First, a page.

TUBERCULOSIS

AND THE MILLENIUM
DEVELOPMENT GOALS:
Investments in TB (MDG6) have helped accelerate progress towards the MDGs
overall by contributing directly to maternal and child health, reducing poverty and
addressing a major cause of death among people living with HIV.
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What is the impact of TB
on women and children?
TB will claim the lives of more than 4
million women between now and 2015.
That is roughly the equivalent of all the
women and girls in New York City.
TB is the number three cause of death
among women and therefore has a mas-
sive impact on mothers and their children.
The stakes are high - up to four million
women will die between 2011 and 2015
and millions of children will be orphaned
without rapid scale-up of TB care.
What role does TB control
play in fighting poverty?
More than three quarters of all TB cases
are among people 15–54 years old –
those in their prime working years. The
disease is a major cause of poverty be-
cause people with TB are often too sick
to work, and they and their families have
to pay for treatment.
A recent World Bank research study found
that aggressive TB control could yield
substantial economic gains for low- and
middle-income countries. The countries
with the world’s highest numbers of TB
cases could earn about 10 times more
than they spend on TB diagnosis and
treatment by signing on to the Global
Plan to Stop TB.
How can fighting TB help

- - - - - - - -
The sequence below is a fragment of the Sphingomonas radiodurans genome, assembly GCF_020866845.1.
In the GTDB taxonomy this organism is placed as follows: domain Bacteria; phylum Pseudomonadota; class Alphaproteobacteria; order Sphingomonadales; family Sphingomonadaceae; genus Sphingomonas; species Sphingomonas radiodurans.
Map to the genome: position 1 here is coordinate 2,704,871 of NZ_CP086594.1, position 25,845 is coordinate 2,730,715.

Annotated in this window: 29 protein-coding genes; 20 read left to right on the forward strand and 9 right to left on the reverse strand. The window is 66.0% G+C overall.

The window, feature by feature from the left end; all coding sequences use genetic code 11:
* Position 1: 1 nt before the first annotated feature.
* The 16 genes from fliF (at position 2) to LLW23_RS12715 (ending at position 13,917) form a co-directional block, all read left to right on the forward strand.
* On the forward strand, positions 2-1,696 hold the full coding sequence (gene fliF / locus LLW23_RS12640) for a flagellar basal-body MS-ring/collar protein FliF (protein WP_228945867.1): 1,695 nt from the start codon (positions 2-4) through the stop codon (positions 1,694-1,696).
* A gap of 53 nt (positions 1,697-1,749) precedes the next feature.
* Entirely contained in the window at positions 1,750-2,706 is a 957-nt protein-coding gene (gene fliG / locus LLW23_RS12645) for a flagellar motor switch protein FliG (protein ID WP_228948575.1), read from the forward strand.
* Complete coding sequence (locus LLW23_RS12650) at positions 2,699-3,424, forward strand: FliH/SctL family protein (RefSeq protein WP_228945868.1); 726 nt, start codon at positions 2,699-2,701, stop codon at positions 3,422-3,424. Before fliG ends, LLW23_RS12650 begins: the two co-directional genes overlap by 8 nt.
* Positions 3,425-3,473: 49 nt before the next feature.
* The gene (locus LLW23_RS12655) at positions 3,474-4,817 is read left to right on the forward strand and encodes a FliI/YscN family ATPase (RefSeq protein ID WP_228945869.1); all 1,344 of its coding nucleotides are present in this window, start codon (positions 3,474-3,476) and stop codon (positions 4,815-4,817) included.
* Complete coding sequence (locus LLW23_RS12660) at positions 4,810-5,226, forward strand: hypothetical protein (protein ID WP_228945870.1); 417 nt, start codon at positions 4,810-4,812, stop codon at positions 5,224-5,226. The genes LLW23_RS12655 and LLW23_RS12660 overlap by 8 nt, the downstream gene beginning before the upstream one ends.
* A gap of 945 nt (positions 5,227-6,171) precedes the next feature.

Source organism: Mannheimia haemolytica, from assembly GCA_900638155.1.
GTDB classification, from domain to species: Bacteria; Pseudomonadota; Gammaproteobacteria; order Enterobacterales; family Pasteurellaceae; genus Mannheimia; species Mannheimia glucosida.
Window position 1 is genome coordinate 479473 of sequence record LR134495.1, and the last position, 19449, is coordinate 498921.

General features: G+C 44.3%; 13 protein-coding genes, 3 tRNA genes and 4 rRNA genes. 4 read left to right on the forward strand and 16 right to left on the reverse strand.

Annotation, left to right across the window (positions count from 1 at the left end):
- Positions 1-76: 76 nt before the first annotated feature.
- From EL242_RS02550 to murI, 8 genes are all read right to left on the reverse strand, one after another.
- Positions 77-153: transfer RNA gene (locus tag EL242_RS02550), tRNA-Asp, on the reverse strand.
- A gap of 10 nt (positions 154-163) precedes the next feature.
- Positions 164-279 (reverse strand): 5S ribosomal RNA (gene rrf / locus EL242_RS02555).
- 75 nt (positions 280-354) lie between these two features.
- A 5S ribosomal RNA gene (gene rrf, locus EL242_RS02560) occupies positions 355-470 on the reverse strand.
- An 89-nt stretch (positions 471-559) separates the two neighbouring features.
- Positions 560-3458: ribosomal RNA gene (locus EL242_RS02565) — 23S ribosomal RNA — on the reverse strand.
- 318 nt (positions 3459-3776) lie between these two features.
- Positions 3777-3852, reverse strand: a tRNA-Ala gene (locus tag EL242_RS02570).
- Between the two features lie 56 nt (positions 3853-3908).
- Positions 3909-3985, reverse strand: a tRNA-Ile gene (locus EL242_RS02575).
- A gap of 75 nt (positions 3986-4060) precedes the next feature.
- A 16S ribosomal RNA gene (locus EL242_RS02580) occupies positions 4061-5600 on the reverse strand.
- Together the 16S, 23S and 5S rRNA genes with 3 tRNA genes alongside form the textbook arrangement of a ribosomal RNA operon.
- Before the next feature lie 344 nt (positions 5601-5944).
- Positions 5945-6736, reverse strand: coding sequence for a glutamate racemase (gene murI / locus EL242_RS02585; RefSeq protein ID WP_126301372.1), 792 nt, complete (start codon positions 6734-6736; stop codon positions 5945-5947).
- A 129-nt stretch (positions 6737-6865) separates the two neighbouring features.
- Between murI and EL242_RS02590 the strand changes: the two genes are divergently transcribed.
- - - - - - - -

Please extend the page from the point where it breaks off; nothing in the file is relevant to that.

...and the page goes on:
reverse the tide of deaths
from HIV?
One of four deaths among people living
with HIV is from TB. Every three minutes
a person living with HIV has his or her life
cut off prematurely by TB.
People who have tested positive for HIV
need to be routinely screened for TB;
treated if they have active disease or pro-
vided with isoniazid preventive therapy if
they are unlikely to have active TB; and
protected against TB transmission. The
solution is clear, yet in 2008 only 5% of
the 33 million people living with HIV were
screened for TB.
People known to have TB and those
presenting with TB signs and symptoms
need to be offered HIV testing, treatment,
care and support; and people who pres-
ent for HIV testing and care need to re-
ceive appropriate TB prevention, diagno-
sis and treatment. Integration of HIV and
TB services in all health care settings is
key to achieving these goals.
In July the Joint United Nations Pro-
gramme on HIV/AIDS (UNAIDS) and the
Stop TB Partnership signed a landmark
memorandum of understanding. The
agreement binds the two organizations
together in a common goal: to call on
countries to scale up these joint activities
sufficiently to halve the number of people
living with HIV who die from TB by 2015,
compared to 2004 levels.
How much progress has
been made on the MDG
targets for TB?
There have also been remarkable
achievements in the past decade. The
MDG target for halting the incidence of
TB is on track and prevalence and mor-
tality are falling slowly. Soon to be re-
leased studies will show that as a result
of following WHO recommended stan-
dards, tuberculosis mortality among HIV-
negative people fell 39% between 1990
and 2009, and could be halved by 2015.
TB: the human cost of inaction
Without dramatic increases in funding and
political commitment between now and 2015:
º 0ver 50 m||||oo peop|e w||| deve|op
act|ve T8 d|sease
º 0ver 10 m||||oo ||ves w||| be |ost to th|s
preveotab|e, c0rab|e d|sease; over 4 m||||oo
oI them w||| be womeo
º N||||oos oI ch||dreo w||| be orphaoed oeed|ess|y
º 0ver 2 m||||oo cases oI m0|t|dr0g-res|staot T8
w||| emerge Ior waot oI proper care
º There |s c0rreot g|oba| shortIa|| oI oear|y
0$$ 3 b||||oo per year to hght T8
Political leaders, international organizations and donors have the power to lay the foundation for eliminating TB in our lifetimes.
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